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Women aren't actually worse at video games: Why the stereotype is harmful

Experts say that besides being untrue, the stereotype leads to a greater gender imbalance in the STEM fields. 

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    Robert Morris University Illinois freshmen, from left, Sondra Burrows, Brian Rodonis and Alex Chapman practice playing the video game “League of Legends” with their collegiate teammates at their on-campus training facility in Chicago on Sept. 23, 2014.
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New research shows that, contrary to stereotypes pervasive in the gaming world, women are just as good at video games as men.

A study testing the speed at which men and women advanced to higher levels in online multiplayer games – online worlds where thousands of players develop characters, socialize with other players, and complete quests – found no difference in ability between genders.

Also contrary to popular belief, nearly as many women play video games as men do: 50 percent of men and 48 percent of women, according to a recent Pew survey. But despite equivalent skill levels and a relatively even number of male and female players, both genders continue to perceive the activity as largely male-dominated, a misconception that experts say promotes inequality far beyond the gaming world. 

The same Pew survey revealed that men and women are equally likely to assume that most video game players are men, regardless of whether they themselves play: approximately 60 percent of all men and women surveyed held this belief. The percentage of 18 to 29-year-olds who agreed that men play more – 71, to be exact – was particularly high, indicating that younger women are especially likely to write gaming off as a male pastime. 

One mother, blogger Samantha Parent, writes that she used be glad that her daughters didn't play video games as frequently as her sons, choosing to focus instead on activities such as singing and dancing. 

"Frankly, I liked that they weren't glued to a computer screen," Ms. Parent says. But, she continues, "I didn’t realize that by condoning this gendered disparity in my children's play, I was inadvertently sending them a message that video games and computers are just for boys – not to mention contributing to the nationwide wage gap."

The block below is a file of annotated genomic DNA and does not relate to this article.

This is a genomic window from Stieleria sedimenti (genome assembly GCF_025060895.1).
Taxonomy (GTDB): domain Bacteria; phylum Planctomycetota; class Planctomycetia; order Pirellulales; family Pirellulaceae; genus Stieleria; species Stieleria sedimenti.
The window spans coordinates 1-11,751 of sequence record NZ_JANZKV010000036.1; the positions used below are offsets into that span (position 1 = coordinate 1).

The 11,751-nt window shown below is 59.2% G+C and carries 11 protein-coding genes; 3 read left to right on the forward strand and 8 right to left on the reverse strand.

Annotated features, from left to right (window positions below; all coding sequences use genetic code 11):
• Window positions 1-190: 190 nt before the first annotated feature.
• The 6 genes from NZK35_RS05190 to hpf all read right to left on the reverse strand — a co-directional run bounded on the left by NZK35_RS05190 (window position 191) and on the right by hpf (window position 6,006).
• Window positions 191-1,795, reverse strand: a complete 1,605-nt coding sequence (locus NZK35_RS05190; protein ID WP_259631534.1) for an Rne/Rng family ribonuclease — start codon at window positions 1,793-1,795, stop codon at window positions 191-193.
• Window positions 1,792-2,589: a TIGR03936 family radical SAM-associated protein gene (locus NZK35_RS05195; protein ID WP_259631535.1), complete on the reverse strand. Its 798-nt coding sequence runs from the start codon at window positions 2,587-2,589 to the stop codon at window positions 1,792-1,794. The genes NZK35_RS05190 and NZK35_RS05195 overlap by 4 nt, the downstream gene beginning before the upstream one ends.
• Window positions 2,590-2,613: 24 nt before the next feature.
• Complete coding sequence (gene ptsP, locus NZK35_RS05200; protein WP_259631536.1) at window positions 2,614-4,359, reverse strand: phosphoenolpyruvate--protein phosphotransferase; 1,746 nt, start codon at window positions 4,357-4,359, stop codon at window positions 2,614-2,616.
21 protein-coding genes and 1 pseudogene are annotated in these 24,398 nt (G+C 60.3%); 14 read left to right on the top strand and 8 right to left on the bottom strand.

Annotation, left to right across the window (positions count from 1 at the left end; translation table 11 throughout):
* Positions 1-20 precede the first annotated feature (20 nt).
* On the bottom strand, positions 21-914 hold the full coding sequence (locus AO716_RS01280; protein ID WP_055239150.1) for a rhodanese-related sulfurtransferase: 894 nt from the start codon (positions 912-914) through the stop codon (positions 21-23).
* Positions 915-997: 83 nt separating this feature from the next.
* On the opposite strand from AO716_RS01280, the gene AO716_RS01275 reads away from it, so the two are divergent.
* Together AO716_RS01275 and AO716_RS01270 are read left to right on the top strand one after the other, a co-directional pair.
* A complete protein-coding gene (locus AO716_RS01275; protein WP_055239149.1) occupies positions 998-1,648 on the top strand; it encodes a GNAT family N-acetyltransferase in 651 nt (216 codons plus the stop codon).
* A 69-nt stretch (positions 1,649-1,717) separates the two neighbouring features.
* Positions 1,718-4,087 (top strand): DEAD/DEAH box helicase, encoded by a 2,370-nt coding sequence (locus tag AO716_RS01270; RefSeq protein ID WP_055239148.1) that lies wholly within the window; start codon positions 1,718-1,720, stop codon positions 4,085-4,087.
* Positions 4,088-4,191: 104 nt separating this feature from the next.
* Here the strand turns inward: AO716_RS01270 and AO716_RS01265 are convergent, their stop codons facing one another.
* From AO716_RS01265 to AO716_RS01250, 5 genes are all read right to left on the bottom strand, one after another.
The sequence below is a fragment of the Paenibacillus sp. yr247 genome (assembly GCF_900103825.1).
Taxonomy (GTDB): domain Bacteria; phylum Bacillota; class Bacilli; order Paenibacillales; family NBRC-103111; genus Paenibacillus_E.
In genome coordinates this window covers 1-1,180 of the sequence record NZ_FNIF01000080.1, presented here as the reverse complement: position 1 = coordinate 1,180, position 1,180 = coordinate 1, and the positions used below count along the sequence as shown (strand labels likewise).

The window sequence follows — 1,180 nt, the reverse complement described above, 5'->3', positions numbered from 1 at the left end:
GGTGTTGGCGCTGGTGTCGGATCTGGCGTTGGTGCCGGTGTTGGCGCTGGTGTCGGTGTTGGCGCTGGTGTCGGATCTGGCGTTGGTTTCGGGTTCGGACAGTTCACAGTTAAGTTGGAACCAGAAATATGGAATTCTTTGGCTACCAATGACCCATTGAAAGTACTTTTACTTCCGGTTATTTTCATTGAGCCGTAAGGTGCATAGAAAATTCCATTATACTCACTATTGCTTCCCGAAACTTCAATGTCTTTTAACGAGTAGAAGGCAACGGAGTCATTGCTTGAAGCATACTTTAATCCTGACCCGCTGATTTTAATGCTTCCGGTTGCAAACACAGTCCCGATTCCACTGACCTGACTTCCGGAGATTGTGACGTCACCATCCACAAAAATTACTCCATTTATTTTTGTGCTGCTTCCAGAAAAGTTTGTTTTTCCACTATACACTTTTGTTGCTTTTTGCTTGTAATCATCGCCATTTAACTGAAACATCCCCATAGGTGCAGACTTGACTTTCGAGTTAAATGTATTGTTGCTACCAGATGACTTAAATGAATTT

Indeed, according to one study from the University of Toronto, playing action video games can help develop kids' spacial skills. "Given that superior spatial skills are important in the mathematical and engineering sciences," the authors of the study write, "these findings have practical implications for attracting men and women to these fields."

The number of women working in STEM (Science, Technology, Engineering, and Mathematics) fields has gone down in recent years, with the percentage of female graduates in computer science at a 39-year low. Only 18 percent of computer science majors were women in 2012, a drastic drop from 37 percent in the mid-1980s. 

Men outnumber women 3 to 1 in computing-related jobs, according to the US Department of Labor, and women make up only 16 percent of the workforce at large tech companies such as Facebook.

These disparities have led some industry experts to encourage young girls to play video games, which Facebook chief operating officer Sheryl Sandberg has described as "the gateway to computer science." 

"A lot of kids code because they play games," Ms. Sandberg said while speaking in Philadelphia in 2013. "Give your daughters computer games. Ask them to play them."

The connection between gaming and interest in STEM fields has also caught the attention of President Barack Obama, who in 2010 launched the National STEM Video Game Challenge, citing research that shows that creating video games teaches students computer programming skills and improves math and problem-solving abilities, while at the same time promoting creative and artistic thinking.

Tech companies have begun to expand diversity initiatives as well in an effort to correct the gender imbalance. Recently, Intel and ESL partnered up to launch AnyKey, an advocacy organization "dedicated to supporting diverse participation in gaming." According to Intel Director of Developer Relations Lee Machen, the company got involved after noticing a lack of diversity among its own staff. 

As the numbers suggest, the imbalance in the gaming world and larger tech industry isn't the result of a lack of interest among women, says T.L. Taylor, a professor of comparative media studies at the Massachusetts Institute of Technology and director of research for AnyKey. The organization aims to someday see that interest reflected in the industry workforce. 

"I think historically what we’ve seen is a lot of women wanting to be in the space, often struggling with some barriers that have hindered their access and success," Dr. Taylor said in a video panel. "I think we’re actually at a pretty exciting time to ... move that history in interesting ways forward."

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